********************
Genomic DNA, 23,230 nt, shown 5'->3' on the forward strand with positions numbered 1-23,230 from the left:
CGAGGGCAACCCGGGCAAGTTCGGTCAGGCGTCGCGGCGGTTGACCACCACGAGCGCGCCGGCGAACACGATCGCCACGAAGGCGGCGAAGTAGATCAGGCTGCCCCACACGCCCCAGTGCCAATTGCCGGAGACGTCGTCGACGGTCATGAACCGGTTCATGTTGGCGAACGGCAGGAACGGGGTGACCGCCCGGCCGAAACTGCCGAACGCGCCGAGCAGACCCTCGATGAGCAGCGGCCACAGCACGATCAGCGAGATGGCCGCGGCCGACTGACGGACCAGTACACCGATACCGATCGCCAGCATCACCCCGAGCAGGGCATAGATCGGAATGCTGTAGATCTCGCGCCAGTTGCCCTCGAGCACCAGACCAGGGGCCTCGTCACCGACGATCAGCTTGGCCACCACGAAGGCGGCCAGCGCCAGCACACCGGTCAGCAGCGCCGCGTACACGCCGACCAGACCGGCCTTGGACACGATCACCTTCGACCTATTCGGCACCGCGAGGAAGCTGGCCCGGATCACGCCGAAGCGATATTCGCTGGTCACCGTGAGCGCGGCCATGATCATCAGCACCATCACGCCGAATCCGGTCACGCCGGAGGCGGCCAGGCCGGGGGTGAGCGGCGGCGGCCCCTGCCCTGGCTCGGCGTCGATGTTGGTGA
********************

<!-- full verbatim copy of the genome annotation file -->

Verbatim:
Genomic DNA, 23,230 nt, shown 5'->3' on the forward strand with positions numbered 1-23,230 from the left:
CGAGGGCAACCCGGGCAAGTTCGGTCAGGCGTCGCGGCGGTTGACCACCACGAGCGCGCCGGCGAACACGATCGCCACGAAGGCGGCGAAGTAGATCAGGCTGCCCCACACGCCCCAGTGCCAATTGCCGGAGACGTCGTCGACGGTCATGAACCGGTTCATGTTGGCGAACGGCAGGAACGGGGTGACCGCCCGGCCGAAACTGCCGAACGCGCCGAGCAGACCCTCGATGAGCAGCGGCCACAGCACGATCAGCGAGATGGCCGCGGCCGACTGACGGACCAGTACACCGATACCGATCGCCAGCATCACCCCGAGCAGGGCATAGATCGGAATGCTGTAGATCTCGCGCCAGTTGCCCTCGAGCACCAGACCAGGGGCCTCGTCACCGACGATCAGCTTGGCCACCACGAAGGCGGCCAGCGCCAGCACACCGGTCAGCAGCGCCGCGTACACGCCGACCAGACCGGCCTTGGACACGATCACCTTCGACCTATTCGGCACCGCGAGGAAGCTGGCCCGGATCACGCCGAAGCGATATTCGCTGGTCACCGTGAGCGCGGCCATGATCATCAGCACCATCACGCCGAATCCGGTCACGCCGGAGGCGGCCAGGCCGGGGGTGAGCGGCGGCGGCCCCTGCCCTGGCTCGGCGTCGATGTTGGTGA